The decision to make Intersect2.0 an active part of the show instead of passive is a brilliant one. This one change, more than anything will put Zach front and center in the spy stuff. As opposed to wiggling his way in on the action from the sides all the time in the previous two seasons.

      That decision by itself means nothing. It depends on how they use it, which I agree looks like it will work. If they just used it to make Chuck superman, or to add a lot of physical comedy it could easily have fallen flat. That was one of my big worries.

      I2 will also provide Zach a broader sandbox to play in and flex his acting muscles.
      Playtime is over. Chuck is entering the next stage of his journey. He and every one around him is in for a season of change and growing up.

      Playtime is over could be good or bad. They have been on the edge of taking Chuck in a very dark, or at least darker direction a few times. I’m not sure how I’d like that until I saw it. It can work but I don’t know if it would make me enjoy it more or less.

      Hang on tight! Looks like one heckuva roller coaster ride!

      Here’s the thing about rollercoasters. They induce a sense of excitement by violently tossing you around through loops and turns that are totally outside our everyday experience, and for some people that is exciting and fun. But you only feel what they want you to feel when they want you to feel it. They use extreme measures to make sure you are tossed in one direction or another, and there is no other way for you to react other than what they have gone to great lengths to make sure you feel.

      To torture the analogy further, those twists and turns and loops have to become more tortured and ridiculous, more extreme and more unreal just to grab the attention of a jaded public. The more they use them the more extreme they have to be the next time to give a sense of something new and exciting. In the end they just f**k with your equilibrium for a few minutes. I used to like them when I was a teenager. I don’t anymore.

      • atcdave says:

        I’m on board with all of this. If the show had been ending, this would have been an awful conclusion, it undid most of what was great about Colonel. In fact, it concerns me more than just that. It shows a general lack of respect for the fans; they will obviously tell the story on their own schedule regardless of ratings. So we better hope they get to finish the story on their terms, or we’ll never have a resolution. It is especially frustrating because, as I said above, with a few very minor changes this would have been completely acceptable as an “emergency” conclusion; Chuck and Sarah were both clear, with themselves, how they felt about each other. With the tiniest of adjustments could have made it clear to each other how they feel too. This was obviously a decision that I can only call rude.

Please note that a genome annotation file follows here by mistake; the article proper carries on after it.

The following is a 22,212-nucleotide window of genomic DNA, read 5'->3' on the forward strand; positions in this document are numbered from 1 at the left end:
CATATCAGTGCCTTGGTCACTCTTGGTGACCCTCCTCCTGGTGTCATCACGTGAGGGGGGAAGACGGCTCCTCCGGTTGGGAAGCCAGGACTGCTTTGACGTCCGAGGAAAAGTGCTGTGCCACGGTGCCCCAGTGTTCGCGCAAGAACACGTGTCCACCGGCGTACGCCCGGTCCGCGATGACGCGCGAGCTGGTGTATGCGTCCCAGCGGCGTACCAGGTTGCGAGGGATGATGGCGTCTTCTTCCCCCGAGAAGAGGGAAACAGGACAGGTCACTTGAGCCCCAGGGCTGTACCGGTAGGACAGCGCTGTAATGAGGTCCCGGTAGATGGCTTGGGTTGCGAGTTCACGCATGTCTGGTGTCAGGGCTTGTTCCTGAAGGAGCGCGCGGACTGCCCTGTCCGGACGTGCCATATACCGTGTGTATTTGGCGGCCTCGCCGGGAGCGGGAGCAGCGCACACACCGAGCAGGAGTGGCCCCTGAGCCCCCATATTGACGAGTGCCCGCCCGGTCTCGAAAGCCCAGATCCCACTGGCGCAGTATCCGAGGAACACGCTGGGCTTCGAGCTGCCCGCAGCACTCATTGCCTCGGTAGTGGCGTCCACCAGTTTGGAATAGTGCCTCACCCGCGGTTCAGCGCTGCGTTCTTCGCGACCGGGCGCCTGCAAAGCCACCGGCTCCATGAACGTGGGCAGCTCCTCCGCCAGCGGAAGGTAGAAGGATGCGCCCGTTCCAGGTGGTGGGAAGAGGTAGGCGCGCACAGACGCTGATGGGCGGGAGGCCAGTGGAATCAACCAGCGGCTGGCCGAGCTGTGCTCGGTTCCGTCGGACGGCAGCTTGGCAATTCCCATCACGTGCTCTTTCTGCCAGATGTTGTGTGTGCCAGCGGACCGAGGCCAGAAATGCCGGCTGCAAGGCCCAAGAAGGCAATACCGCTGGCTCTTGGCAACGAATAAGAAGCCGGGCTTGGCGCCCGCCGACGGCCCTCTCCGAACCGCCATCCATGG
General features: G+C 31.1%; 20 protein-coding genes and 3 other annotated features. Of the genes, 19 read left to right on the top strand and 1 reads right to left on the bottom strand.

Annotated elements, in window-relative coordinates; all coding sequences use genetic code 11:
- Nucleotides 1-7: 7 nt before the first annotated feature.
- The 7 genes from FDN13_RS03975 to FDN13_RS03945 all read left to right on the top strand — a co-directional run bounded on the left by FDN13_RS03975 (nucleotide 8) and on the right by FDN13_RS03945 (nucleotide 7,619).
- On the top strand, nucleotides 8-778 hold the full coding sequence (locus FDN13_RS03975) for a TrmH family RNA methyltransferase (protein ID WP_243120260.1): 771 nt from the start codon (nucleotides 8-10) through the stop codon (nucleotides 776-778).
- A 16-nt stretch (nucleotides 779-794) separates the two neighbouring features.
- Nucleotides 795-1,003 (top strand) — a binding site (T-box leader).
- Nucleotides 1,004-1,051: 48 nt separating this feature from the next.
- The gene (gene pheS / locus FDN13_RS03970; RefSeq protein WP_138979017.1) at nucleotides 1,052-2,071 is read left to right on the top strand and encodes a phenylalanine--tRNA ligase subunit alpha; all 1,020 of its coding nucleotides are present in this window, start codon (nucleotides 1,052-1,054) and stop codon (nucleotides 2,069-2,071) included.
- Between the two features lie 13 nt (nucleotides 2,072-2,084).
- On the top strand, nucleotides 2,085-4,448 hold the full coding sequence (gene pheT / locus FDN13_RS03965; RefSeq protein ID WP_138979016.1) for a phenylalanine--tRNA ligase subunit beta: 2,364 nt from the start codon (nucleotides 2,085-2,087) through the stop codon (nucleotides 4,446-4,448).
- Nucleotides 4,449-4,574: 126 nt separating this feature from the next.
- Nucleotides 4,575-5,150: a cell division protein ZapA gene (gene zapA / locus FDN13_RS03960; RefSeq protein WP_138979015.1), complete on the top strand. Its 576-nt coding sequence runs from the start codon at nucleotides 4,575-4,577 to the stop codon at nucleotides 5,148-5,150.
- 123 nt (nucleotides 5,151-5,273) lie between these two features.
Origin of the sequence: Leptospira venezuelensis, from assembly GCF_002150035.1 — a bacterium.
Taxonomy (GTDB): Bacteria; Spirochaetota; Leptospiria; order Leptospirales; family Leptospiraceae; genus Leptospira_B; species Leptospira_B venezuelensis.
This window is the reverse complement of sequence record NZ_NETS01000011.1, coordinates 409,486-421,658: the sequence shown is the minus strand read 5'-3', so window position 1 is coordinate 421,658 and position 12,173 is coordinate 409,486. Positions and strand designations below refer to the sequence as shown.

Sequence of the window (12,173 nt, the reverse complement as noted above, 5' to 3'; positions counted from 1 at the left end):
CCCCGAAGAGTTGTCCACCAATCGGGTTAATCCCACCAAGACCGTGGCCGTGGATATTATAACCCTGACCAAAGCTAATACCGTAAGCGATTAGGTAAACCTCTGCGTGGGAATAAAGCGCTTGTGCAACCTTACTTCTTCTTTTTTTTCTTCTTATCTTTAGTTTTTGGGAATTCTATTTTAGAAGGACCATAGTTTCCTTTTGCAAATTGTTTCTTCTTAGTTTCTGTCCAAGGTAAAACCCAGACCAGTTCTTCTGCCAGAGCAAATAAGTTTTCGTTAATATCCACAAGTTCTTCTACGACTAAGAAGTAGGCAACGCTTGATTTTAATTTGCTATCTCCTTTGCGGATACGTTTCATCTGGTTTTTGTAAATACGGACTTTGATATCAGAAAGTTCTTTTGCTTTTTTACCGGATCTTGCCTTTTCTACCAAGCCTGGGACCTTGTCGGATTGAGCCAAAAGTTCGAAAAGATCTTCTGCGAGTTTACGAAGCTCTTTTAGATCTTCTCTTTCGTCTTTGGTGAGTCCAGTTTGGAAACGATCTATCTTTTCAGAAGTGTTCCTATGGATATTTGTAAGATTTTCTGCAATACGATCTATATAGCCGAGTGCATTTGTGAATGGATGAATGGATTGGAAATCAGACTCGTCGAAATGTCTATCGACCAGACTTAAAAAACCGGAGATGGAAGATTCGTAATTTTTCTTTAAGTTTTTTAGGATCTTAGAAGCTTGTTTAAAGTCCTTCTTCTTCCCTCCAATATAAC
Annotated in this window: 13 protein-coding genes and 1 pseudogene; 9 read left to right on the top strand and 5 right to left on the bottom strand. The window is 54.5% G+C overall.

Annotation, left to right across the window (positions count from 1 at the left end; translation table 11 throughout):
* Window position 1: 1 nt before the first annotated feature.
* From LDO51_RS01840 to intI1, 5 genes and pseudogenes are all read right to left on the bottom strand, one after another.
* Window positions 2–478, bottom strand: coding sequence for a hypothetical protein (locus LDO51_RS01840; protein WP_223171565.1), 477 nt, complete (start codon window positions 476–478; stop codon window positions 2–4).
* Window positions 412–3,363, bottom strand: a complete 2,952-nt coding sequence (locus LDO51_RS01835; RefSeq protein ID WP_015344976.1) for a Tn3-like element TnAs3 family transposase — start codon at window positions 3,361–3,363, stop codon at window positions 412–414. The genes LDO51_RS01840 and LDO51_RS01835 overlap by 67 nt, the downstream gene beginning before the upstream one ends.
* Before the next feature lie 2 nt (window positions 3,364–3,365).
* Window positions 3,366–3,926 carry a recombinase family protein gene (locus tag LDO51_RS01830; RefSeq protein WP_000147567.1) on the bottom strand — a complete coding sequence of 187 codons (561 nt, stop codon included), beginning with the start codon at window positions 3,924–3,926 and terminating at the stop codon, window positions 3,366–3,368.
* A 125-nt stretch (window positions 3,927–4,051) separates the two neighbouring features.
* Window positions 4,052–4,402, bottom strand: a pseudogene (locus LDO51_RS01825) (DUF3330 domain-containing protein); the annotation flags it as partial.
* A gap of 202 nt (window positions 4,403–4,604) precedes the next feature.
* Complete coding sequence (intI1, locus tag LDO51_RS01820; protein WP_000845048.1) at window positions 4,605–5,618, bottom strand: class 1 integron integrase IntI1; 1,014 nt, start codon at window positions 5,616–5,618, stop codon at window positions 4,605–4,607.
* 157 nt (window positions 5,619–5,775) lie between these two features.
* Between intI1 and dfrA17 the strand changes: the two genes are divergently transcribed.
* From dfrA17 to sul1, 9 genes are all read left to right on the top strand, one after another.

I would also say I was not entirely thrilled with the “I know Kung Fu” moment. It was funny, but unlike the relationship, I thought it would play better if the show was ending. My fears about it being too cheezy have been lessened recently, but it is clearly a device that will require great care to avoid continuity and consistency problems.

        As far as roller coasters go; I do love them, but only as a pure rush; I prefer something more intellectually and emotionally satisfying in a television show.

      • Lawrynce says:

        I am afraid that our attempts to define “good writing” will be “like nailing Jell-O to a tree,” as Fake Empire so aptly explained in her post. I always enjoy visiting this site because so many of you express yourselves honestly and clearly. There are those who run screaming into the night when they see a fragment or a sentence beginning with a conjunction, but I am not among them. Joe’s writing is an excellent example of how effective a writer can be in communicating with his audience. When Ernie posted that he loves to write, I immediately thought that this love of writing was apparent throughout the messages here. And I agree, Ernie, that editing is a challenging but essential element in communicating in a way that allows others to understand and respond to the message we intend to send. The class is an introduction to fiction, poetry, drama, and writing. Fortunately, it has filled and has a waiting list, so I think TPTB here will give me some leeway in my selections. Since each section will end with an analysis paper, that means that the writing will result from reading and discussing the selections. From what I have read, Chuck has captured us in a special way, and will continue to do so in January. I think I will record 3.1 and 3.2 to see if that would be an effective way to show the transition from Greek tragedy to Shakespeare to Tennessee Williams to present entertainment.We will watch productions of two plays and end with a selection from Chuck. Any suggestions would be appreciated, and I apologize if I have taken this thread in a different direction.

  5. lou federico says:

    Once again you show the passion that makes you a great writer. I wish I had half of it.